On 12 December, the EAAFP Secretariat participated in the Crane Welcoming Party Organized by the Ecology Education Hub Mulsaeal, a local NGO which is one of the grantees of the EAAFP Foundation’s 2020 Small Grant Fund programme. The Programme is sponsored by Yeongheung Power Division of Korea South-East Power Co., Ltd. (KOEN_Korean_한국남동발전).
The objective of this event was to celebrate and welcome the Red-crowned Cranes – the representing bird of Incheon – flying to Ganghwa for wintering. The event consists of two activities. The morning session of indoor orientation and in the afternoon the people went out to do monitor the cranes. 23 participants representing the Incheon Metropolitan City, local environment NGOs, and Incheon citizens attended the event. During the opening session, Chief Executive of the EAAFP Secretariat, Mr. Watkins made congratulatory remarks and introduced the EAAFP’s work for the conservation of migratory waterbirds and their habitats.
Following the Red-crowned Cranes video watching, Mr. Jongryul Lee, who spent almost 30 years in ecology journalism delivered a 40-minutes lecture about Red-crowned Cranes in Korea with the title of “Red-crowned Cranes, dreaming of long-lasting lives”. Mr. Lee is currently an editor of Youtube channel ‘Field guide’ sharing professional videos about birds, and a guest journalist for ecology journals at Joseon newspaper.
During the lecture, he pointed few key features of the cranes wintering in the Republic of Korea.
First, there are four key regions that different kinds of cranes coming to winter annually – Cheorwon, Yeoncheon, Paju, and Ganghwa. In total, 1,667 Red-crowned Cranes were counted in January 2020 including 1,179 in Cheorwon, 396 in Yeoncheon, 51 in Paju, and 41 in Ganghwa.
Second, Red-crowned Cranes in Ganghwa stay in mud flat. Unlike the cranes found in other regions that winter at the agricultural areas like paddy fields, Red-crowned Cranes wintering at Ganghwa feed themselves with marine life in mud flats such as Japanese ghost crabs. It is assumed that these red-crowned cranes would come from Zhalong, China but further research on the origin of their breeding sites needs to be done.
Thirdly, he said cranes are known to have their own territories. During Mr. Lee’s 3 years of study on the ecology of cranes in Korea, he learned that cranes have their own territories even within the same regions. One of the examples was that the Red-crowned Cranes annually visit the paddy fields in Gimpo city (Gyeonggi province, ROK) surrounded by residential areas. Despite the noise and disturbance made by human beings, those cranes would still come to this place because they recognize it as their territory.
Lastly, the number of juvenile cranes in Ganghwa should also increase. Since the Red-crowned Cranes are first found in Ganghwa Island, the number of cranes wintering has slowly been increasing. However, among those cranes, not many juveniles were found. It is important for cranes to accompany juveniles to the wintering sites so that the juveniles can recognize the site as their territory to breed, rest, and feed in the future.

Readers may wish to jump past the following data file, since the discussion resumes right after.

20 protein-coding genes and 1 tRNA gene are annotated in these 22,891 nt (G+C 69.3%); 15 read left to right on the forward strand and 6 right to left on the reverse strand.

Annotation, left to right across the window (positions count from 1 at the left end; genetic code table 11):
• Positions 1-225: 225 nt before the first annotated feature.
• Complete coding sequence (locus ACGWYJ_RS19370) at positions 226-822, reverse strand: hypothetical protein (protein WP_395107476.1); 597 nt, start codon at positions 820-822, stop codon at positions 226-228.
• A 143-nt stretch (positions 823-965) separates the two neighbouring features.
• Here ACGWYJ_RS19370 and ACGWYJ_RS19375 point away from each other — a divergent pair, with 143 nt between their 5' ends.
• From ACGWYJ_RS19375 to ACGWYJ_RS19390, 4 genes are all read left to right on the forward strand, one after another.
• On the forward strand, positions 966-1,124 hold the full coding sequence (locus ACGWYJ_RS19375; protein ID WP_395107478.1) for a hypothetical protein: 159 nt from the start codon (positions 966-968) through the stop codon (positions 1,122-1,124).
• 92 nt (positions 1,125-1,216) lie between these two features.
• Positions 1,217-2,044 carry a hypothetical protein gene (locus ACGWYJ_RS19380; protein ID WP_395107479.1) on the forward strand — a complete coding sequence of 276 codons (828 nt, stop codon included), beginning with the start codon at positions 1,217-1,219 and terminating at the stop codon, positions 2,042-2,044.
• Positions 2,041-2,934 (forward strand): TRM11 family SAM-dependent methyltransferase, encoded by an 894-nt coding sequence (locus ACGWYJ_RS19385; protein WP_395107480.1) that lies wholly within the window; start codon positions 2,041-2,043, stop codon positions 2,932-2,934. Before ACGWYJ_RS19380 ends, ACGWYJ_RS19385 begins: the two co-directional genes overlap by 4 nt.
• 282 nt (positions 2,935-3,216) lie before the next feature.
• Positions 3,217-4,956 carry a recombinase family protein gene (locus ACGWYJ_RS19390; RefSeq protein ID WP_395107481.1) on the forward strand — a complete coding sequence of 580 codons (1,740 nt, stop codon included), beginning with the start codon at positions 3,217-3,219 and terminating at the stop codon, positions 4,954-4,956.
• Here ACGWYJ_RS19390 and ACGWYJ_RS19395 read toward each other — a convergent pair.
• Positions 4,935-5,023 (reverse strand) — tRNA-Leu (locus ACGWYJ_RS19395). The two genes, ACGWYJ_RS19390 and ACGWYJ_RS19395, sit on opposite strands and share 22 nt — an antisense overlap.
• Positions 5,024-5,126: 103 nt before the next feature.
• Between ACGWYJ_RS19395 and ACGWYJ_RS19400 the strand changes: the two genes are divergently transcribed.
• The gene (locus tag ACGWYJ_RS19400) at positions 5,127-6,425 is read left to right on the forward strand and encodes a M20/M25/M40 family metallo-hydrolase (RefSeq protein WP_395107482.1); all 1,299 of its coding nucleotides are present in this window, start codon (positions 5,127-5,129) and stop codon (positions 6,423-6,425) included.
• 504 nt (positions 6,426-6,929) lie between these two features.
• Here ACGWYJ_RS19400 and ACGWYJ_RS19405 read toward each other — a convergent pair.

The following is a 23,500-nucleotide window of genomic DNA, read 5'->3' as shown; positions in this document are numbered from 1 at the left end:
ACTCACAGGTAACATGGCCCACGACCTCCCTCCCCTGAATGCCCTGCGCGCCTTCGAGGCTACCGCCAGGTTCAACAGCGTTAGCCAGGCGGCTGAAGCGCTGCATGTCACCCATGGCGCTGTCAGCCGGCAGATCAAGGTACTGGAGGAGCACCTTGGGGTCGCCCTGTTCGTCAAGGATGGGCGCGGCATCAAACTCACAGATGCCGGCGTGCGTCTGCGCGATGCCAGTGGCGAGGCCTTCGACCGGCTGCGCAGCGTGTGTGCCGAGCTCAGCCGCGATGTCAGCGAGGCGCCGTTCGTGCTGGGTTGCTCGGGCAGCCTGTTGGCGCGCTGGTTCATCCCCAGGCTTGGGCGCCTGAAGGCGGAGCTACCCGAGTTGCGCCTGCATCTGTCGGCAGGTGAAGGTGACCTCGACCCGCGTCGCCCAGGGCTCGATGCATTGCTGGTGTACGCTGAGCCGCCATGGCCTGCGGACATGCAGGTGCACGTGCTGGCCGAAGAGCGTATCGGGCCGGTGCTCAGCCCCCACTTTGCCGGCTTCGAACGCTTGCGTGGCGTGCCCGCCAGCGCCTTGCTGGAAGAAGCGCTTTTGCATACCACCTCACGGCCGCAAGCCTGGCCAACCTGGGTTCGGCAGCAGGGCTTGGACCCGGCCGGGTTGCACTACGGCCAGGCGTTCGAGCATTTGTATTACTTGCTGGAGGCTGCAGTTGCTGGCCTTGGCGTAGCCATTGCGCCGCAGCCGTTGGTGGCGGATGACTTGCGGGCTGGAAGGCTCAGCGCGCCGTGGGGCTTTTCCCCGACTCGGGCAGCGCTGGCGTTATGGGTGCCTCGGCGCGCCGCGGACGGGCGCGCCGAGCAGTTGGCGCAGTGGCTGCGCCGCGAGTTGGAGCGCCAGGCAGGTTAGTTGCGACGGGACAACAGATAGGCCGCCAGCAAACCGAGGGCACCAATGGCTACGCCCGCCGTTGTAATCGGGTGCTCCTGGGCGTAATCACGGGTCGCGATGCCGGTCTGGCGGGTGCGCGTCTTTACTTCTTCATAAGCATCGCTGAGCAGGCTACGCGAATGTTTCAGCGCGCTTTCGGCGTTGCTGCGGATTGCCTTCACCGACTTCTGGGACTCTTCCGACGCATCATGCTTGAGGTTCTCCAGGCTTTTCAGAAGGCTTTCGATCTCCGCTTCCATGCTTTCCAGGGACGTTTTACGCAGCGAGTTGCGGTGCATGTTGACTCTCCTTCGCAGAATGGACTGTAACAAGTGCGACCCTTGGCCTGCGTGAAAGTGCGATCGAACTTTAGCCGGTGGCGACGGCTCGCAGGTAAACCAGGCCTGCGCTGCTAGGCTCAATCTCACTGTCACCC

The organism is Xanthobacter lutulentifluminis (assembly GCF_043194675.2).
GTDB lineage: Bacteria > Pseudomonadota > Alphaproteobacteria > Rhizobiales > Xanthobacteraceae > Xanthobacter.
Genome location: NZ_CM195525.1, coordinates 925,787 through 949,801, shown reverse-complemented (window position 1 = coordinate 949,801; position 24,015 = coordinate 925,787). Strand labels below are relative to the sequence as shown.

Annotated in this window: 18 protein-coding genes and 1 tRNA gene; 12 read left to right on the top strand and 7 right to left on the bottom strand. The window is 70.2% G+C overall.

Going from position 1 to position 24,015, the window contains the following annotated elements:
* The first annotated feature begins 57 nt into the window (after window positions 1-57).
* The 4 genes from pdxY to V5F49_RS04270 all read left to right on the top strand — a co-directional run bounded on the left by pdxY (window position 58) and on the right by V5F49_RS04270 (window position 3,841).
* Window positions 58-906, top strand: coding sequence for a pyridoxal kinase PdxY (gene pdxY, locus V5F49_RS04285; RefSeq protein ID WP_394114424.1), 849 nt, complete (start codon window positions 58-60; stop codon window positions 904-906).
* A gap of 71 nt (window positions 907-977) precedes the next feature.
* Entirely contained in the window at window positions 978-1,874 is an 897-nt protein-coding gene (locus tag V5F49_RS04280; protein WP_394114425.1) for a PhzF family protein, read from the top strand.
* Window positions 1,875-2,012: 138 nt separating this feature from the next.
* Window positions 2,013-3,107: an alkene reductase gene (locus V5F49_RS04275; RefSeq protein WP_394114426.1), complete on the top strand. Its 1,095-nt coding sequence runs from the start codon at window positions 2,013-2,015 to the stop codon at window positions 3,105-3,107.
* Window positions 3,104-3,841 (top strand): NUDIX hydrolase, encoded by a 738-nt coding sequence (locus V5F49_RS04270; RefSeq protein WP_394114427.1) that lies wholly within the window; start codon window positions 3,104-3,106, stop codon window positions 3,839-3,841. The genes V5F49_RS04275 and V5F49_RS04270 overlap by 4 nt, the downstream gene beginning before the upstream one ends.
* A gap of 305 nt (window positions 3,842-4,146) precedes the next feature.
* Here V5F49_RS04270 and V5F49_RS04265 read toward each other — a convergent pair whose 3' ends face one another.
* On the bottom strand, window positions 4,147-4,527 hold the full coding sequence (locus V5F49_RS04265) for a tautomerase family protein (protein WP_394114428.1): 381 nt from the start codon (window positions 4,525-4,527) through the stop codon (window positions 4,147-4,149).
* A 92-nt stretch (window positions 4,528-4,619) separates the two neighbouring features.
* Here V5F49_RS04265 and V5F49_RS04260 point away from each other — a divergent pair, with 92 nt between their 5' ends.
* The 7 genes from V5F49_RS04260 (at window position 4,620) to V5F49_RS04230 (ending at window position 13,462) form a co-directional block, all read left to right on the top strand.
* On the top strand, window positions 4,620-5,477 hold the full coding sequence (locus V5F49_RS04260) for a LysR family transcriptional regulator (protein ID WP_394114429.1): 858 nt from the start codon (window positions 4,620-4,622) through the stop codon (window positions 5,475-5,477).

He wrapped up his lecture by saying that it is very crucial to find the ways to protect these wintering sites of the Red-crowned Cranes in Ganghwa so that more cranes can come to winter, breed, rest, and feed without any human disturbance.
After the lecture, paper craft activities followed. It was an educational activity that would help people to learn about the species while doing the crafting.
The afternoon session focused on the monitoring of Red-crowned Cranes. All the participants were divided into three different groups guided by a professional bird watcher for monitoring the Red-crowned Cranes. The EAAFP Secretariat group visited three spots: Near Yeonryuk Bridge, near Mido restaurant, and near Yedan port. At the first site, EAAFP Secretariat could meet 4 Red-crowned Cranes whereas no cranes were found at the second site. At the last site, 22 cranes were found as well as a group of common mergansers.
After the monitoring, all groups gathered and briefly reported the numbers of Red-crowned Cranes they observed. In total, 37 Red-crowned Cranes were counted by all three groups throughout Donggeom Island during monitoring. In closing, Mr. Sangkyeong Yeo, the representative of Mulsael, said “The number of Red-crowned Cranes monitored today is a very good point to start with. I hope these kinds of events can raise more awareness and interest of the general public on the red-crowned cranes”.
The EAAFP Secretariat hopes this event would be the first step of engaging general public in learning and understanding the Red-crowned Cranes and its importance of protecting them.
© Heasoo Kim/EAAFP Secretariat